Do you have a paper that you wrote for a class that you think is exceptionally good? Have you collected data and would like to share your results? Are you interested in sharing your thoughts on a theory or research topic? Looking for a place to publish your honors thesis? The good news is that there's now a permanent home for your work. Manuscripts are being accepted for the first volume of the department's new undergraduate psychology journal. The Rollins Journal of Undergraduate Psychology Research is seeking manuscripts from students for its first annual issue to be published at the beginning of the Fall '08 semester. The journal will accept literature reviews, empirical reports, archival analyses, and theoretical manuscripts on any topic in psychology. Manuscripts may be solely authored by a student, co-authored with other students, or co-authored with a departmental or college faculty member. All manuscripts will be subjected to editorial review and feedback prior to a publication decision. Manuscripts must be in APA format and not exceed 30 pages in length. The deadline for manuscript submission for the first volume is June 1, 2008 with an anticipated publication date of August 15, 2008. The journal will be produced both in hard copy (a complimentary copy will be provided for first authors) and as an electronic version available through the department's newsletter and web site. This is a great learning opportunity for students who are interested in psychological research and would like experience in the journal publication process. Please send inquiries and manuscripts to Dr. David Richard at Students interested in editorial positions and production responsibilities with the journal should also contact Dr. Richard.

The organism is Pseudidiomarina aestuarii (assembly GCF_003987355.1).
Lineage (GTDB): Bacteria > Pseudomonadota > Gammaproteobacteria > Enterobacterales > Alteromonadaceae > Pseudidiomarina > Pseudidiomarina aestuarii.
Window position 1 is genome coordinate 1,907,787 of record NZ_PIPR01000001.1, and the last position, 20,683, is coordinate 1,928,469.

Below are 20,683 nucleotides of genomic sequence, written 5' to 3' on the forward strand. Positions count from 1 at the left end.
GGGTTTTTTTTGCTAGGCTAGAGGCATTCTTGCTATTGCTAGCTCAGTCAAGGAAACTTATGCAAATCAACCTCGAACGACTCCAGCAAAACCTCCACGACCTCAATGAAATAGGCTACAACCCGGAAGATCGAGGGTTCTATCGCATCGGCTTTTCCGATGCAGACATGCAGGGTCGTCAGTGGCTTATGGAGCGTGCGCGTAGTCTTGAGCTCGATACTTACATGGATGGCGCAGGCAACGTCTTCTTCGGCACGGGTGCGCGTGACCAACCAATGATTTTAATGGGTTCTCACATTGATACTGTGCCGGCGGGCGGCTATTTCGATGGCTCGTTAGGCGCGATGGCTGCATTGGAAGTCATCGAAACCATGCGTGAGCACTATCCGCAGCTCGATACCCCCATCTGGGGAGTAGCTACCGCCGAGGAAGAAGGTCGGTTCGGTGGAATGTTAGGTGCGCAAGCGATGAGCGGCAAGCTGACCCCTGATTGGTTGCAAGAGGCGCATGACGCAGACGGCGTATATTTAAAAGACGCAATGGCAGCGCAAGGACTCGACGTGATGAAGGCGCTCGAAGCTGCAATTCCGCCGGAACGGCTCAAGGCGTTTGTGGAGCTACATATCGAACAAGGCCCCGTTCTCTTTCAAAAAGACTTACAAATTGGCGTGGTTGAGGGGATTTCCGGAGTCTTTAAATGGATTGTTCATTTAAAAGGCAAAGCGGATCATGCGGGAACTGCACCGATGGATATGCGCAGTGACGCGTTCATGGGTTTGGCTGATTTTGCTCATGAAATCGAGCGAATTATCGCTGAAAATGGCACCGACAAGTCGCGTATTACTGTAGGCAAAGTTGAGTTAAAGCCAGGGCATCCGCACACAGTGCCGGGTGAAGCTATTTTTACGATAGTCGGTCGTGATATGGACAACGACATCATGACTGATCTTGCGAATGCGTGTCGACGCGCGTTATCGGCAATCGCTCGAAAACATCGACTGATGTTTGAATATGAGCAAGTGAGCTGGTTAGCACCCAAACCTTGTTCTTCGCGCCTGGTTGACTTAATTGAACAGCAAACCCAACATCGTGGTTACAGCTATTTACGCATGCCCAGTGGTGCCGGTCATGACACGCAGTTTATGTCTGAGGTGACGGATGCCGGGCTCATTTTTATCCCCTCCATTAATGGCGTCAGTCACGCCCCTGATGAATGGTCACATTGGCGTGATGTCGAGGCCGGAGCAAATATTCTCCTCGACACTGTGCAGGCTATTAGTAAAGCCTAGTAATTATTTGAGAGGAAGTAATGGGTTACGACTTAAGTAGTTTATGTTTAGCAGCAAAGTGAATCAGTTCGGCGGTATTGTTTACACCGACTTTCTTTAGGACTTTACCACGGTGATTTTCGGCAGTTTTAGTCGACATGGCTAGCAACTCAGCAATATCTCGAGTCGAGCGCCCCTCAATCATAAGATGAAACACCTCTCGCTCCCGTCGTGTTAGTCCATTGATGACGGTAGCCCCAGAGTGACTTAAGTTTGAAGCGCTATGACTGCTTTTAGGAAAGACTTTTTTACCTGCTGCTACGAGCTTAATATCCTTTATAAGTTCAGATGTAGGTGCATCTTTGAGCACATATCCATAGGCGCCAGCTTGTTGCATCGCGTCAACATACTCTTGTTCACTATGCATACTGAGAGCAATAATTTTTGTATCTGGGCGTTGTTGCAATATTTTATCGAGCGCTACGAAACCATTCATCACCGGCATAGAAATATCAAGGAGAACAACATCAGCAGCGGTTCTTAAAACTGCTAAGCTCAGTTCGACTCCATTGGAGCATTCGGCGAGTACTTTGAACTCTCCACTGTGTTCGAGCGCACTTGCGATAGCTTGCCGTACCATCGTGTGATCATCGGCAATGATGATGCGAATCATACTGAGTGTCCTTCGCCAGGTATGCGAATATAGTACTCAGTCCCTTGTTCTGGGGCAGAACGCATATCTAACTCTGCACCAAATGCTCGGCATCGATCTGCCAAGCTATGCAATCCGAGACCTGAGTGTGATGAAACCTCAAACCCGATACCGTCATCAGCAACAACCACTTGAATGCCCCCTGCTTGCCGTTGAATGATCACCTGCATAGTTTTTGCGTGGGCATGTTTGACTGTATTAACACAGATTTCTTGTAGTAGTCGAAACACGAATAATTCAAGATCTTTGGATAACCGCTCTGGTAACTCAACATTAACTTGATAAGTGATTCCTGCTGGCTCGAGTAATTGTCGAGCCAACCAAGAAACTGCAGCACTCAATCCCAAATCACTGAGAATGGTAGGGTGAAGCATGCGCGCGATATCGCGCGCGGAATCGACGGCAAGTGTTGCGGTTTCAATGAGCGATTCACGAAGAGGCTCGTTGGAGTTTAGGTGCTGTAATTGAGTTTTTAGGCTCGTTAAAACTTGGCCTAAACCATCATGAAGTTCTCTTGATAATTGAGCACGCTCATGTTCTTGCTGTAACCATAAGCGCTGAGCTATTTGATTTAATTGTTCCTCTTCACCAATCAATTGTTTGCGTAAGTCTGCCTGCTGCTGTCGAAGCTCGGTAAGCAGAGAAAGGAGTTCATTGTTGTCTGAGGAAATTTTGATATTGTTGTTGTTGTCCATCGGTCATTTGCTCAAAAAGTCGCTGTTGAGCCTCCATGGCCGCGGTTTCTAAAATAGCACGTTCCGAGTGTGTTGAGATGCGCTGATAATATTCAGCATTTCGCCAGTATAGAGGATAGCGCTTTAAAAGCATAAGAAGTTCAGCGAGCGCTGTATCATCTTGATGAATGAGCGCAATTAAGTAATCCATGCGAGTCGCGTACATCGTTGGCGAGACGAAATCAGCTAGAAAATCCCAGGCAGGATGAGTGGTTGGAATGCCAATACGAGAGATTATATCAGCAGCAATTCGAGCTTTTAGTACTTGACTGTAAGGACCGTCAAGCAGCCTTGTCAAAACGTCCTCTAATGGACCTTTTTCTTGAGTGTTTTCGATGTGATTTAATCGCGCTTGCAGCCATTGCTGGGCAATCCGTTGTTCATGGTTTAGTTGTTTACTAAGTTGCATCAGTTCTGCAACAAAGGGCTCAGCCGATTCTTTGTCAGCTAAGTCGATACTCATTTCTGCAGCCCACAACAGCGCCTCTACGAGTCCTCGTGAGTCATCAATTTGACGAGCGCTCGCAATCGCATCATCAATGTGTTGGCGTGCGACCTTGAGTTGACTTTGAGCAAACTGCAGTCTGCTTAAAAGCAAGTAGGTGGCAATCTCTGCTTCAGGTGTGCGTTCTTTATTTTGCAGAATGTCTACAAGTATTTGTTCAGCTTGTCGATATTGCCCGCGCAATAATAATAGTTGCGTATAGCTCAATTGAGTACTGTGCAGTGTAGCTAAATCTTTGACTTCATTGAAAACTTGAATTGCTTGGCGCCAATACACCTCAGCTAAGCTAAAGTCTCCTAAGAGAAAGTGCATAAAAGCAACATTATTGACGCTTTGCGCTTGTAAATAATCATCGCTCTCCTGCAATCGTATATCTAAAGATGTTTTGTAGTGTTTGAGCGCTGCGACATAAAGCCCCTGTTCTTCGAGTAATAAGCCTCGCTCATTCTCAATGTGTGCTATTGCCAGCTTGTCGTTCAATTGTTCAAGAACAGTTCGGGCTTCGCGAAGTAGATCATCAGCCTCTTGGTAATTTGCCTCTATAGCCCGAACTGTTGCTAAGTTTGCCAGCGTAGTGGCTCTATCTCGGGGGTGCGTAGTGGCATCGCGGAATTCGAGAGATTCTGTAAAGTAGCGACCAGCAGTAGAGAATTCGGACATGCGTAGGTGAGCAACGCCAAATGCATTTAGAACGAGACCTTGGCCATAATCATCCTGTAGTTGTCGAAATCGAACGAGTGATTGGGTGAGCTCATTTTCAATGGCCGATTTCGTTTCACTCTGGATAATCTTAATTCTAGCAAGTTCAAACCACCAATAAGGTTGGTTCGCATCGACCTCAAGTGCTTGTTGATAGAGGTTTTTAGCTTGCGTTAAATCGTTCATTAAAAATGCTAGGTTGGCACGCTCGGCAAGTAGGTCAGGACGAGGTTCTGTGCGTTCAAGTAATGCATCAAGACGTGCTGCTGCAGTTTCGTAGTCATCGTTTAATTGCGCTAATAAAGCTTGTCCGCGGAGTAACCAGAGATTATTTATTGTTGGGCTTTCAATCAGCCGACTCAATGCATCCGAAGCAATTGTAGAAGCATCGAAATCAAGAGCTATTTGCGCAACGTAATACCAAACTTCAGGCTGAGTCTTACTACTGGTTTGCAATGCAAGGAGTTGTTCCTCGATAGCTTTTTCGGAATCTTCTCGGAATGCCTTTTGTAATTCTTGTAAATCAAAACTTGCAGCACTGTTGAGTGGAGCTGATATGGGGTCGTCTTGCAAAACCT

New Course! The Mind-Body Problem
The Psychology department is pleased to offer a new elective in the Spring, 2009 called The Mind-Body Problem. How is it that our brains create subjective experiences of colors, music, emotions? We will explore topics like blindsight, hallucinations, dreams, free will, and artificial intelligence. We'll ask questions like: can a robot or computer ever be conscious? Do we really control our actions, or are our actions all determined? How do we keep our identity when almost every atom in our bodies wasn't in our bodies ten years ago? Spring, 2009, MW 12:30 - 1:45.
New course! Feminism Behaviorism and Psychological Science
Feminist scholars have challenged traditional assumptions and practices across academic fields, including psychology. The feminist challenge of traditional psychological science has generated probing questions that are at the heart of the very foundations of our science. For example, the feminist critique has questioned whether it is possible to have a truly objective science that is value free and gender neutral. In answering these questions feminists have shown that patriarchal values have been historically embedded in western psychology resulting in gender bias and the exclusion of women in the history of the discipline. We will consider the feminist critique of traditional psychological science and an array of feminist alternatives that have been proposed. The course will also introduce students to the philosophy of science that supports contemporary behaviorism and explore its potential as a bridge between feminist and traditional psychology. The class will build off of Dr. Ruiz's recent work on the feminist perspective within behaviorism. Dr. Ruiz recently co-authored Functional Analytic Psychotherapy and Feminist Therapies: Confronting Power and Privilege in Therapy with Christeine Terry, a Rollins 2001 graduate who is currently beginning her internship in clinical psychology. Fall, 2008, MWF 12 - 12:50.
Dr. Richard awarded $1500 grant by the Society for the Teaching of Psychology